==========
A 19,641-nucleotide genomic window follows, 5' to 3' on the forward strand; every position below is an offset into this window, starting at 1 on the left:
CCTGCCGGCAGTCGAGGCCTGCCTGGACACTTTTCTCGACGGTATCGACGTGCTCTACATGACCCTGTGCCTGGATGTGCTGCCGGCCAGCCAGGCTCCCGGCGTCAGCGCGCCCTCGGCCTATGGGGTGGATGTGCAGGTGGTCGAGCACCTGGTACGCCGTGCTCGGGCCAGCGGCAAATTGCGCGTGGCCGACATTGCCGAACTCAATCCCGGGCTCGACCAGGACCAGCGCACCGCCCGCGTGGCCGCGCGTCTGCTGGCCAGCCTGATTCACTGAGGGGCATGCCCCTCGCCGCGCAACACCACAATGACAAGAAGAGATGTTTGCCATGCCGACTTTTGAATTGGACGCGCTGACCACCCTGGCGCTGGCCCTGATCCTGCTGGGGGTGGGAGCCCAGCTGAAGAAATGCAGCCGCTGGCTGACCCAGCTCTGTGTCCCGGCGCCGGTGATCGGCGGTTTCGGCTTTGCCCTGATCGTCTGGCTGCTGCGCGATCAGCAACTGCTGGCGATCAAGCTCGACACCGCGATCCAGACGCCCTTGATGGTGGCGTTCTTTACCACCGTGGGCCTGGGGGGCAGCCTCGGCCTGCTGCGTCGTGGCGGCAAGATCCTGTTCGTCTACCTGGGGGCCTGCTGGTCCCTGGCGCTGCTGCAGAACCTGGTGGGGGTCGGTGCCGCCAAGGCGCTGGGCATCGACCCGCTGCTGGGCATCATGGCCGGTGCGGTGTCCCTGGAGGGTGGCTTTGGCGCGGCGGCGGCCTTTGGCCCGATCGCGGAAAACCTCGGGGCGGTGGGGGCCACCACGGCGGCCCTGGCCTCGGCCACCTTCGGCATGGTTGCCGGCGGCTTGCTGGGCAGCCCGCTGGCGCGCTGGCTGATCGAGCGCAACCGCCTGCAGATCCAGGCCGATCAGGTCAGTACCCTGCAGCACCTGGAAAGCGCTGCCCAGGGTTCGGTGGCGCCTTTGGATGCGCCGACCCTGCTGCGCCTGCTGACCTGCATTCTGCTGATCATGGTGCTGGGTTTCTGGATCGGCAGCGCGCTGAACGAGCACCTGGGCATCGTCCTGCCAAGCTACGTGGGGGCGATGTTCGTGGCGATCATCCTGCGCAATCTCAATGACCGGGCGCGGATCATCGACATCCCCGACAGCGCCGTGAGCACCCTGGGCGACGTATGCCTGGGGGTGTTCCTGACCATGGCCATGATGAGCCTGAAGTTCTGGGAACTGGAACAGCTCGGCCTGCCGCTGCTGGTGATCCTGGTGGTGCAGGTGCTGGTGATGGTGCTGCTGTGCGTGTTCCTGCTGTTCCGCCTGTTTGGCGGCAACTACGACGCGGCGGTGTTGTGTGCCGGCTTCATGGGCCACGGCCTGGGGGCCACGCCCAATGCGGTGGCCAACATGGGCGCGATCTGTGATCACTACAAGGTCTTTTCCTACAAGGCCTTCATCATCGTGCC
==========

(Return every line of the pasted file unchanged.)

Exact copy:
A 19,641-nucleotide genomic window follows, 5' to 3' on the forward strand; every position below is an offset into this window, starting at 1 on the left:
CCTGCCGGCAGTCGAGGCCTGCCTGGACACTTTTCTCGACGGTATCGACGTGCTCTACATGACCCTGTGCCTGGATGTGCTGCCGGCCAGCCAGGCTCCCGGCGTCAGCGCGCCCTCGGCCTATGGGGTGGATGTGCAGGTGGTCGAGCACCTGGTACGCCGTGCTCGGGCCAGCGGCAAATTGCGCGTGGCCGACATTGCCGAACTCAATCCCGGGCTCGACCAGGACCAGCGCACCGCCCGCGTGGCCGCGCGTCTGCTGGCCAGCCTGATTCACTGAGGGGCATGCCCCTCGCCGCGCAACACCACAATGACAAGAAGAGATGTTTGCCATGCCGACTTTTGAATTGGACGCGCTGACCACCCTGGCGCTGGCCCTGATCCTGCTGGGGGTGGGAGCCCAGCTGAAGAAATGCAGCCGCTGGCTGACCCAGCTCTGTGTCCCGGCGCCGGTGATCGGCGGTTTCGGCTTTGCCCTGATCGTCTGGCTGCTGCGCGATCAGCAACTGCTGGCGATCAAGCTCGACACCGCGATCCAGACGCCCTTGATGGTGGCGTTCTTTACCACCGTGGGCCTGGGGGGCAGCCTCGGCCTGCTGCGTCGTGGCGGCAAGATCCTGTTCGTCTACCTGGGGGCCTGCTGGTCCCTGGCGCTGCTGCAGAACCTGGTGGGGGTCGGTGCCGCCAAGGCGCTGGGCATCGACCCGCTGCTGGGCATCATGGCCGGTGCGGTGTCCCTGGAGGGTGGCTTTGGCGCGGCGGCGGCCTTTGGCCCGATCGCGGAAAACCTCGGGGCGGTGGGGGCCACCACGGCGGCCCTGGCCTCGGCCACCTTCGGCATGGTTGCCGGCGGCTTGCTGGGCAGCCCGCTGGCGCGCTGGCTGATCGAGCGCAACCGCCTGCAGATCCAGGCCGATCAGGTCAGTACCCTGCAGCACCTGGAAAGCGCTGCCCAGGGTTCGGTGGCGCCTTTGGATGCGCCGACCCTGCTGCGCCTGCTGACCTGCATTCTGCTGATCATGGTGCTGGGTTTCTGGATCGGCAGCGCGCTGAACGAGCACCTGGGCATCGTCCTGCCAAGCTACGTGGGGGCGATGTTCGTGGCGATCATCCTGCGCAATCTCAATGACCGGGCGCGGATCATCGACATCCCCGACAGCGCCGTGAGCACCCTGGGCGACGTATGCCTGGGGGTGTTCCTGACCATGGCCATGATGAGCCTGAAGTTCTGGGAACTGGAACAGCTCGGCCTGCCGCTGCTGGTGATCCTGGTGGTGCAGGTGCTGGTGATGGTGCTGCTGTGCGTGTTCCTGCTGTTCCGCCTGTTTGGCGGCAACTACGACGCGGCGGTGTTGTGTGCCGGCTTCATGGGCCACGGCCTGGGGGCCACGCCCAATGCGGTGGCCAACATGGGCGCGATCTGTGATCACTACAAGGTCTTTTCCTACAAGGCCTTCATCATCGTGCC